Comments

  • Registered Users Posts: 30,746 ✭✭✭✭ Galvasean


    YES GOOD GOD YES!!!!!!!

    It's like the Wayne Rooney of Palaeontology. Yeah he's deadly, but talk about something else!


  • Moderators, Science, Health & Environment Moderators Posts: 5,279 Mod ✭✭✭✭ Adam Khor


    Hmm I agree that it is irritating to read "ancestor of T-Rex" whenever an older theropod is found... but what really pisses me off, is that whenever a filmmaker or TV writer wants to introduce a badass creature, they have them fight and beat a T-Rex to make their point.

    Steve Alten had a Megalodon eat a T-Rex even though the shark hadn´t even evolved when T-Rex was alive. Joe Johnston had Spinosaurus kill T-Rex. And of course, King Kong too.
    The worst one perhaps was the puny-looking dragon from Dragons: A fantasy made real, that awful mockumentary by Animal Planet. We want our wimpy-looking dragon to be seen as badass, so what do we do? Let's have it roast T-Rex's face!! The bastards.

    So, yeah, I dont mind that everyone talks about T-Rex... but stop humiliating him already! As if Barney wasn´t bad enough. :mad:

    PS- I know this rant is really a different one from Switek's BTW :D I am a fiction writer so I care about different things...


  • Registered Users Posts: 8,551 ✭✭✭ Rubecula


    I seem to remember a cartoon where Mighty Mouse (or similar) beat a T'rex too.

    Taken out by a mouse :eek:

    Enough already!


  • Registered Users Posts: 25,560 ✭✭✭✭ Kess73


    Galvasean wrote: »
    YES GOOD GOD YES!!!!!!!

    It's like the Wayne Rooney of Palaeontology. Yeah he's deadly, but talk about something else!



    Meh You could have come up with a better footballer to use there than to compare T Rex to that ugly troll like thing. :D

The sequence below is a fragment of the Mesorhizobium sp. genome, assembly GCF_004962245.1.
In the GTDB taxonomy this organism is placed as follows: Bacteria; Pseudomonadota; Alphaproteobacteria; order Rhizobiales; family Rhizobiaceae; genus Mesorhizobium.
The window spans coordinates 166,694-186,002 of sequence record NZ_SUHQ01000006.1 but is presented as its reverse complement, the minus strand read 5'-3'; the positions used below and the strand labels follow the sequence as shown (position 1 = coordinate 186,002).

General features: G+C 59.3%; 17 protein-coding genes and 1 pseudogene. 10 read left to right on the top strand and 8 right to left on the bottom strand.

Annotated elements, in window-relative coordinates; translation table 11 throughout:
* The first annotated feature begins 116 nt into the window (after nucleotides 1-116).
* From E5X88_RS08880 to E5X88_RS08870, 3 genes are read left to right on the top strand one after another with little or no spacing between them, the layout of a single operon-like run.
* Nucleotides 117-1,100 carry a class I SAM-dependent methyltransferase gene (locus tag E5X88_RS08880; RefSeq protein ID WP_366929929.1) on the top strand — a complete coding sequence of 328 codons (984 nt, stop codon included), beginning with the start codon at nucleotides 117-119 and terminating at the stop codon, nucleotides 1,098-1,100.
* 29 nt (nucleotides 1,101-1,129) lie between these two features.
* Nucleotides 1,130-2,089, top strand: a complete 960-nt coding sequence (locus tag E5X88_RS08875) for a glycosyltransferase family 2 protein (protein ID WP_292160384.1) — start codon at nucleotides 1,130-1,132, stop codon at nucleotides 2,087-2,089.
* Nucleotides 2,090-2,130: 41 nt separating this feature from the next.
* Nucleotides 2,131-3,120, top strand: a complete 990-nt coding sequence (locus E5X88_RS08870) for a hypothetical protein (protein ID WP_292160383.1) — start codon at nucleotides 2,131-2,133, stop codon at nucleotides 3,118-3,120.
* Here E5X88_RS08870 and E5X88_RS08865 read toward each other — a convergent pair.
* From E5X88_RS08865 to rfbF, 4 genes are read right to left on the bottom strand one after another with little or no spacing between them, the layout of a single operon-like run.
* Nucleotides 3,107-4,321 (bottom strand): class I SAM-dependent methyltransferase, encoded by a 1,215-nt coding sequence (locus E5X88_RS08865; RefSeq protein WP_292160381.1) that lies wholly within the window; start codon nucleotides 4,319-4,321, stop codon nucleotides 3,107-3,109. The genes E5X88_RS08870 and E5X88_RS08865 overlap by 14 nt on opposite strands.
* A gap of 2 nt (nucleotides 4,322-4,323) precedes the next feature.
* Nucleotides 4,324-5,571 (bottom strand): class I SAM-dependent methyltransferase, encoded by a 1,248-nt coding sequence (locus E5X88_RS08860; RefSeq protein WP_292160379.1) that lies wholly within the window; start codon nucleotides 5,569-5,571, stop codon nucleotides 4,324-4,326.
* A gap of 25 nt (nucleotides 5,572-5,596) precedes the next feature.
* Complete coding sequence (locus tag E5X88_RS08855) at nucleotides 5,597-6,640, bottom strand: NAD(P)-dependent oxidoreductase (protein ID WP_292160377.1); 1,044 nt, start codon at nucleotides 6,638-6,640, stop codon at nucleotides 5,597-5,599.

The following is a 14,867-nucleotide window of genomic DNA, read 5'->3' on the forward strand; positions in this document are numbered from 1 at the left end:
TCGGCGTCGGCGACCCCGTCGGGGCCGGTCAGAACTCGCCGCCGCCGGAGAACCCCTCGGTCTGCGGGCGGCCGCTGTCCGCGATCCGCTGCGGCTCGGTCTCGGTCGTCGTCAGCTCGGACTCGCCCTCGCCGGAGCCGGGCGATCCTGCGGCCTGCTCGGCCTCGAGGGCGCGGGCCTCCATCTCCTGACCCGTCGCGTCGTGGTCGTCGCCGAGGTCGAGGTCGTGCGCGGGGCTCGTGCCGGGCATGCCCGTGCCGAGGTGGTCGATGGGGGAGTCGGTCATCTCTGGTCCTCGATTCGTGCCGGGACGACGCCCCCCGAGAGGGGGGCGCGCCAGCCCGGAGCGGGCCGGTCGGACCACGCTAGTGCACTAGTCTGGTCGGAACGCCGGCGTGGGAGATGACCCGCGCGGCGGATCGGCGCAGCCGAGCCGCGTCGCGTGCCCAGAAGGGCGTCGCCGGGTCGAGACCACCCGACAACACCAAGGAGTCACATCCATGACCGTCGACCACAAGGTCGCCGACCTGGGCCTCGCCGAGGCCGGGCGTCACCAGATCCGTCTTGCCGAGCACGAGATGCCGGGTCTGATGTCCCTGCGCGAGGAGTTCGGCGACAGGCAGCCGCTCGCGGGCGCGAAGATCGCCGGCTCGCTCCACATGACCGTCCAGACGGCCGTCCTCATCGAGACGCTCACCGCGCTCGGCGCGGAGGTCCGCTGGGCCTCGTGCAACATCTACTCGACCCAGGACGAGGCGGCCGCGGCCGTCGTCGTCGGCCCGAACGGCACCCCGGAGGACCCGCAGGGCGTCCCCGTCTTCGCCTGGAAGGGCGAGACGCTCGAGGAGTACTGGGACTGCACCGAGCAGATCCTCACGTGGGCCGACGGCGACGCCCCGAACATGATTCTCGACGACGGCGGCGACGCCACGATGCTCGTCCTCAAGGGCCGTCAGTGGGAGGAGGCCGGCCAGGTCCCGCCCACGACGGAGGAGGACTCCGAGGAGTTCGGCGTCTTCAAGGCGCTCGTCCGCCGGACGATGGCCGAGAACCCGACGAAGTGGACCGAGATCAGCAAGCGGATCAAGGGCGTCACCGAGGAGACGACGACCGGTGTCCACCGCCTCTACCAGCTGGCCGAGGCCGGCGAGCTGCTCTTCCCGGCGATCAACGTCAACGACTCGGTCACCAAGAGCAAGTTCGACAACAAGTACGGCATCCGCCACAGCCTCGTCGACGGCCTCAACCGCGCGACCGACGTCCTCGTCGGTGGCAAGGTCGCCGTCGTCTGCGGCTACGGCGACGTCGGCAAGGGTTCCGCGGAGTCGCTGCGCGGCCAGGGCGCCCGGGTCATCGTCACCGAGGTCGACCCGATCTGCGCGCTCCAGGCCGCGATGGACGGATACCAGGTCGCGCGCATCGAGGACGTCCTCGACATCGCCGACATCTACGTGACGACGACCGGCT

• Closed Accounts Posts: 1,925 ✭✭✭ th3 s1aught3r


    Kess73 wrote: »
    Meh You could have come up with a better footballer to use there than to compare T Rex to that ugly troll like thing. :D

    You could also no doubt come up with an uglier Dinosaur to compare Rooney too :pac:


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  • Closed Accounts Posts: 1,169 ✭✭✭ Alvin T. Grey


    I guess T-Rex is a victim of it's own badassness.

    When you are the big dog on the block, all of the other puppies get compared to you.

    Me? - I'm just annoyed at the amount of T-Rex "cousins" there are suddenly. Seems like the criteria for what is an isn't a Tyranosaur is based on how many legs it had and if it eat meat or not.

    AFIK I know the branch that includes Tyranosaurs is a very specific and exclusive club.


  • Registered Users Posts: 30,746 ✭✭✭✭ Galvasean


    Kess73 wrote: »
    Meh You could have come up with a better footballer to use there than to compare T Rex to that ugly troll like thing. :D

    But he's the one the tabloids are obsessed with, just like T. rex.
    Adam Khor wrote: »
    Hmm I agree that it is irritating to read "ancestor of T-Rex" whenever an older theropod is found...

    Like in that Fox News article about Daemonosaurus chauliodus which says "T-rex ancestor" in the title, but mentions that it was not the ancestor of Tyrannosaurus only a few lines down.
    Adam Khor wrote: »
    but what really pisses me off, is that whenever a filmmaker or TV writer wants to introduce a badass creature, they have them fight and beat a T-Rex to make their point.

    Steve Alten had a Megalodon eat a T-Rex even though the shark hadn´t even evolved when T-Rex was alive. Joe Johnston had Spinosaurus kill T-Rex. And of course, King Kong too.
    The worst one perhaps was the puny-looking dragon from Dragons: A fantasy made real, that awful mockumentary by Animal Planet. We want our wimpy-looking dragon to be seen as badass, so what do we do? Let's have it roast T-Rex's face!! The bastards.

    So, yeah, I dont mind that everyone talks about T-Rex... but stop humiliating him already! As if Barney wasn´t bad enough. :mad:

    Not to mention Dino crisis 2....


    and 3...

    Rubecula wrote: »
    I seem to remember a cartoon where Mighty Mouse (or similar) beat a T'rex too.

    Taken out by a mouse :eek:

    Enough already!

    In fairness, he was a 'mighty' mouse :o